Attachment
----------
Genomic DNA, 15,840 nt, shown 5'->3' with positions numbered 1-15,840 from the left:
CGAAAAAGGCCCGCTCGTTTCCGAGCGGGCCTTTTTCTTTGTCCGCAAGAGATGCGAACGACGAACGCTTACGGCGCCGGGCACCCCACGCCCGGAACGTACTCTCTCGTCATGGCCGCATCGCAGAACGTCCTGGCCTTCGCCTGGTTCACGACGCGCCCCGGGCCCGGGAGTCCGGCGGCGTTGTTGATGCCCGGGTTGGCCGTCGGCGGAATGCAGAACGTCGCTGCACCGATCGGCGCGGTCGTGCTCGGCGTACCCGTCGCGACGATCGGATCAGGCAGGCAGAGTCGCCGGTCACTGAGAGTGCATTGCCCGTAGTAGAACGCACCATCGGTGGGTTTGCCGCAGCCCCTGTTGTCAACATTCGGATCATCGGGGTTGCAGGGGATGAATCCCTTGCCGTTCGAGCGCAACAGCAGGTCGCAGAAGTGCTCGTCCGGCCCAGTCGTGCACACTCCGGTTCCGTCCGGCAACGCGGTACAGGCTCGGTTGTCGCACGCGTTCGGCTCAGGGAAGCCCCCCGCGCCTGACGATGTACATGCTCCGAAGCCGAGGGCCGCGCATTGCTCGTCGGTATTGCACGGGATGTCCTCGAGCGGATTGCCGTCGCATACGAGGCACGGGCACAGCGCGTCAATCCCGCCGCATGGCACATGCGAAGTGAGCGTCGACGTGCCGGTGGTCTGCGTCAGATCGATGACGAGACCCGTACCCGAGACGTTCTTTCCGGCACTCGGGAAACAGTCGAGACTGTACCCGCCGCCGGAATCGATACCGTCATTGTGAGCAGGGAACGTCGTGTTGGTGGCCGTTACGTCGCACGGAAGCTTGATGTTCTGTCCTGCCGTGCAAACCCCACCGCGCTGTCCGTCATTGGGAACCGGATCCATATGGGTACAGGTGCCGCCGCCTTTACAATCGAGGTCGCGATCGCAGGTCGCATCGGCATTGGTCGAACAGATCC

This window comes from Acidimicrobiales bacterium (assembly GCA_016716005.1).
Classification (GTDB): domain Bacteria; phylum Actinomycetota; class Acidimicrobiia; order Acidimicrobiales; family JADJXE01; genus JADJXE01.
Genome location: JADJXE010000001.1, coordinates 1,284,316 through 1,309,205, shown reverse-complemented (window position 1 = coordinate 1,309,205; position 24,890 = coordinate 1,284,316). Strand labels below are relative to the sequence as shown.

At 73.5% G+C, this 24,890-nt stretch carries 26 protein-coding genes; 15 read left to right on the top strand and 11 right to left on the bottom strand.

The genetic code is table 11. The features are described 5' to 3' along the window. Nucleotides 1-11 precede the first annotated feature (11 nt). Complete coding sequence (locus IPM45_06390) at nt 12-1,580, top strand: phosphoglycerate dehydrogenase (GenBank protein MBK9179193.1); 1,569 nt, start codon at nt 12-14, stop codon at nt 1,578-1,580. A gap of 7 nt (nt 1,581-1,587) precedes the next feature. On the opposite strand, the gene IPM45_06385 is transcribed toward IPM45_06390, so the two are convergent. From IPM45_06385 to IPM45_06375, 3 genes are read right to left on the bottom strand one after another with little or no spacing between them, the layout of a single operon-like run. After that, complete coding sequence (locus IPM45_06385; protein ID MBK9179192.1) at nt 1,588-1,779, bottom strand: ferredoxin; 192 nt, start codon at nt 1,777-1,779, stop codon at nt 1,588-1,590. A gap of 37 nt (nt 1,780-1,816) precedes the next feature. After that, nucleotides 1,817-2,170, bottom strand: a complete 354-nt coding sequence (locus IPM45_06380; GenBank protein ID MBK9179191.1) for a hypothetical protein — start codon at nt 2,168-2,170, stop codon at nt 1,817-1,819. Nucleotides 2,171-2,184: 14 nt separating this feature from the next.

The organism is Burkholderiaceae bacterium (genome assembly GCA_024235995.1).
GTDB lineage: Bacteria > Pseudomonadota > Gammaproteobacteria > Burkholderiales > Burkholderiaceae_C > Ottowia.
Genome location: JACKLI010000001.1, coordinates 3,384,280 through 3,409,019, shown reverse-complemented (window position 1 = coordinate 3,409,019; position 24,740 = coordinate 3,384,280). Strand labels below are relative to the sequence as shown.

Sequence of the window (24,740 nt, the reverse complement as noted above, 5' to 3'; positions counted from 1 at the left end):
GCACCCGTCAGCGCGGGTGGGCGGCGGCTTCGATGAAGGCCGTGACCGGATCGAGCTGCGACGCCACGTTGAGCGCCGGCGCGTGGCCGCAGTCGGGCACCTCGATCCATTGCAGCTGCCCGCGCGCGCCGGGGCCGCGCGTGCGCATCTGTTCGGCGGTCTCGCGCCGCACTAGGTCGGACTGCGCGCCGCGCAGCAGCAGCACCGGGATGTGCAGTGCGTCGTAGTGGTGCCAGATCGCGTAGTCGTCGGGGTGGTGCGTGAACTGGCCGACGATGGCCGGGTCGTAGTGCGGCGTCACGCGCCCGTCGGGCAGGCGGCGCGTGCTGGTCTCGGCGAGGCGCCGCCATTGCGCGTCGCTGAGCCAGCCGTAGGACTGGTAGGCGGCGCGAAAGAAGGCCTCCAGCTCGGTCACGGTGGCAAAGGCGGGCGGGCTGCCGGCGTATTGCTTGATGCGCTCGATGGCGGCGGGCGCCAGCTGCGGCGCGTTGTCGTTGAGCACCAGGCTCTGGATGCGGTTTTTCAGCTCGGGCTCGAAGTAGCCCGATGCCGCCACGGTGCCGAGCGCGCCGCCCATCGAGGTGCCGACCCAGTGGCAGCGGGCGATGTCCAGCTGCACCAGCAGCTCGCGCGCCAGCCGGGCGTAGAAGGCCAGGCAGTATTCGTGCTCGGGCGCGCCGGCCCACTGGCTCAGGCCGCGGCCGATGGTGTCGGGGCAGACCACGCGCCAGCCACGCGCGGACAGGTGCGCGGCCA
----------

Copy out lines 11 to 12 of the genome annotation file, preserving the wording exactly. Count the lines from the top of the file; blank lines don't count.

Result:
Sequence of the window (24,740 nt, the reverse complement as noted above, 5' to 3'; positions counted from 1 at the left end):
GCACCCGTCAGCGCGGGTGGGCGGCGGCTTCGATGAAGGCCGTGACCGGATCGAGCTGCGACGCCACGTTGAGCGCCGGCGCGTGGCCGCAGTCGGGCACCTCGATCCATTGCAGCTGCCCGCGCGCGCCGGGGCCGCGCGTGCGCATCTGTTCGGCGGTCTCGCGCCGCACTAGGTCGGACTGCGCGCCGCGCAGCAGCAGCACCGGGATGTGCAGTGCGTCGTAGTGGTGCCAGATCGCGTAGTCGTCGGGGTGGTGCGTGAACTGGCCGACGATGGCCGGGTCGTAGTGCGGCGTCACGCGCCCGTCGGGCAGGCGGCGCGTGCTGGTCTCGGCGAGGCGCCGCCATTGCGCGTCGCTGAGCCAGCCGTAGGACTGGTAGGCGGCGCGAAAGAAGGCCTCCAGCTCGGTCACGGTGGCAAAGGCGGGCGGGCTGCCGGCGTATTGCTTGATGCGCTCGATGGCGGCGGGCGCCAGCTGCGGCGCGTTGTCGTTGAGCACCAGGCTCTGGATGCGGTTTTTCAGCTCGGGCTCGAAGTAGCCCGATGCCGCCACGGTGCCGAGCGCGCCGCCCATCGAGGTGCCGACCCAGTGGCAGCGGGCGATGTCCAGCTGCACCAGCAGCTCGCGCGCCAGCCGGGCGTAGAAGGCCAGGCAGTATTCGTGCTCGGGCGCGCCGGCCCACTGGCTCAGGCCGCGGCCGATGGTGTCGGGGCAGACCACGCGCCAGCCACGCGCGGACAGGTGCGCGGCCA